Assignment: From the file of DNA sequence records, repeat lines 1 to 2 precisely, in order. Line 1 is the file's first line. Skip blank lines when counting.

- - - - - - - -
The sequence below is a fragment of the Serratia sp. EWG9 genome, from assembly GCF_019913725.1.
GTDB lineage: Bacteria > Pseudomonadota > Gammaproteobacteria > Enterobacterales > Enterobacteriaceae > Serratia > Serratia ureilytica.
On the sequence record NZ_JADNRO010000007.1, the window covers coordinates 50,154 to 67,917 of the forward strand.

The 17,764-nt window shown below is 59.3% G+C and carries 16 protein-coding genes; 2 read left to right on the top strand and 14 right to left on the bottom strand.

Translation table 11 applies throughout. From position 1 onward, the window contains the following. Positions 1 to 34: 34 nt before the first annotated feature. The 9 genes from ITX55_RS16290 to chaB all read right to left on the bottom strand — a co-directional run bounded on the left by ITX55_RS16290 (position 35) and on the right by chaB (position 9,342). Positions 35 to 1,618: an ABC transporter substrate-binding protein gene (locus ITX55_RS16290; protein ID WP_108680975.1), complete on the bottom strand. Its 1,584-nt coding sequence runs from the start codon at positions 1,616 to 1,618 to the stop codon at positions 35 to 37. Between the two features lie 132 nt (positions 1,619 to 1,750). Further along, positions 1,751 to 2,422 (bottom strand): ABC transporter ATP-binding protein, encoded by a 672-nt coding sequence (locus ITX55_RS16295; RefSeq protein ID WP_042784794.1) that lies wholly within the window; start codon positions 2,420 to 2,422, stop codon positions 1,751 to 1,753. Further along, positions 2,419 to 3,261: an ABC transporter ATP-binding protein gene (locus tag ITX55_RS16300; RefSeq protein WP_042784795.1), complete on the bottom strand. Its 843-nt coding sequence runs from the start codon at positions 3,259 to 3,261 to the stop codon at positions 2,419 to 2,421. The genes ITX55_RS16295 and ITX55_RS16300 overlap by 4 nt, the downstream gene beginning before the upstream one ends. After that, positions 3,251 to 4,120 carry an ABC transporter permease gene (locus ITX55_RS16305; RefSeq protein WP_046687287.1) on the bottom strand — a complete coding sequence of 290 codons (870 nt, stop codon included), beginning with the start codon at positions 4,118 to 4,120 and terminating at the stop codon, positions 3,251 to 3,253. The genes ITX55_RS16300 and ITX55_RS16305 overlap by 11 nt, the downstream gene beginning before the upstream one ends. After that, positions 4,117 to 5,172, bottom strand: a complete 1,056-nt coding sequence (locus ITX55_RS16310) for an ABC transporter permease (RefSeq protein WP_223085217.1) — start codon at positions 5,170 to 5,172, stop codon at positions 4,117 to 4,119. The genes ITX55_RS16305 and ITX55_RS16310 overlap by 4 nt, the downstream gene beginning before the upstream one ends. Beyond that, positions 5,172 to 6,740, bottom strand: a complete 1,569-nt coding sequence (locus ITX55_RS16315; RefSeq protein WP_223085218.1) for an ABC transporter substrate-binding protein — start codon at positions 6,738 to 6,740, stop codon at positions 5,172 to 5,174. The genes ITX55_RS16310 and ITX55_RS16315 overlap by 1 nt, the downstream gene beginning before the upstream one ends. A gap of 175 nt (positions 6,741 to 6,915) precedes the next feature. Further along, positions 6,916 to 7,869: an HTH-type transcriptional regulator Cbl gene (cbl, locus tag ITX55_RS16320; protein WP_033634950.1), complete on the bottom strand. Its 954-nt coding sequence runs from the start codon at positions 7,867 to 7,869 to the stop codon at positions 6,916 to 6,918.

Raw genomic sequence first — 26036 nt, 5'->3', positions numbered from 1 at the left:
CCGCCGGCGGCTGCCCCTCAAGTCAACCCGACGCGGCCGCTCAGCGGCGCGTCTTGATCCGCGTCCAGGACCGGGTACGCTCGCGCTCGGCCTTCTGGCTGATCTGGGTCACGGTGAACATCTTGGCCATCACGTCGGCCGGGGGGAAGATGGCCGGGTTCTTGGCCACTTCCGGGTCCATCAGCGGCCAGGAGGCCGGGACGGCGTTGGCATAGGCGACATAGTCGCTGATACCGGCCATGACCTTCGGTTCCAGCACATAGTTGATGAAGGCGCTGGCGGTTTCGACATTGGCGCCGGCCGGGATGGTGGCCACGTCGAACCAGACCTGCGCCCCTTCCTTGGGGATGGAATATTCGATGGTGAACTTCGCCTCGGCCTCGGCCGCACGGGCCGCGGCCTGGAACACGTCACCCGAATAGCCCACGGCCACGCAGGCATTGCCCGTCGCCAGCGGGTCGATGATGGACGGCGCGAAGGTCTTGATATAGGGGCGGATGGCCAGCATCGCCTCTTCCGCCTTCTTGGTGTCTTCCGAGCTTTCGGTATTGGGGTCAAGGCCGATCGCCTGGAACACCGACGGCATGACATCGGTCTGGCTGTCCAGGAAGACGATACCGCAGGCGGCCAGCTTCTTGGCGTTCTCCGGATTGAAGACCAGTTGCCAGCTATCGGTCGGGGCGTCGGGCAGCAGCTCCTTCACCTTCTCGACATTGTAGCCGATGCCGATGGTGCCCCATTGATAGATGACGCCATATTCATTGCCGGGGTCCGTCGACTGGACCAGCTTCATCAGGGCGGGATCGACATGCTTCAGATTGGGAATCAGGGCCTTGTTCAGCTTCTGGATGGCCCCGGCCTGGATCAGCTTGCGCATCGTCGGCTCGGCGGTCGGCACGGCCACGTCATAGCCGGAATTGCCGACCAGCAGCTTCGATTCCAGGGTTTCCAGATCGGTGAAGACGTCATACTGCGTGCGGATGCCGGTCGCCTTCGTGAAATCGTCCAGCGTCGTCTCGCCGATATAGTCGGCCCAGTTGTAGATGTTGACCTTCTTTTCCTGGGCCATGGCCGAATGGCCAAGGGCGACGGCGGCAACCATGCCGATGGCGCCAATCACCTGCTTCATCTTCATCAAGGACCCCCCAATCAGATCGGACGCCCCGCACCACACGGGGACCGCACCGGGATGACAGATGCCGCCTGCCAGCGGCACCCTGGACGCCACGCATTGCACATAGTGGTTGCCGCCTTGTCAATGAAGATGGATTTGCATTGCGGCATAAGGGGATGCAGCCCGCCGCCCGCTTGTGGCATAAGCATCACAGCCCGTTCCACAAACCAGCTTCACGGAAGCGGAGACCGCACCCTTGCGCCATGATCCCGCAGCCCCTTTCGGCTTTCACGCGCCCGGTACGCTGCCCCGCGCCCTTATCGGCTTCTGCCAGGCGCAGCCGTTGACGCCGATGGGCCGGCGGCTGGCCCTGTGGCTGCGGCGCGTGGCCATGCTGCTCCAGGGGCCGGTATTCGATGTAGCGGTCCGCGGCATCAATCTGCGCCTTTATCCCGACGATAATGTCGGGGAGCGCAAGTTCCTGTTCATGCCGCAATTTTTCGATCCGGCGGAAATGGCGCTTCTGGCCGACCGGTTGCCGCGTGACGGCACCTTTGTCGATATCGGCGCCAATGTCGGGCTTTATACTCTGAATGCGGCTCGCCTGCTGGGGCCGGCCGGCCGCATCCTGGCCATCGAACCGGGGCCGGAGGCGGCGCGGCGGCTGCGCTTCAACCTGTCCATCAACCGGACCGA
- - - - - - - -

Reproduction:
The sequence below is a fragment of the Serratia sp. EWG9 genome, from assembly GCF_019913725.1.
GTDB lineage: Bacteria > Pseudomonadota > Gammaproteobacteria > Enterobacterales > Enterobacteriaceae > Serratia > Serratia ureilytica.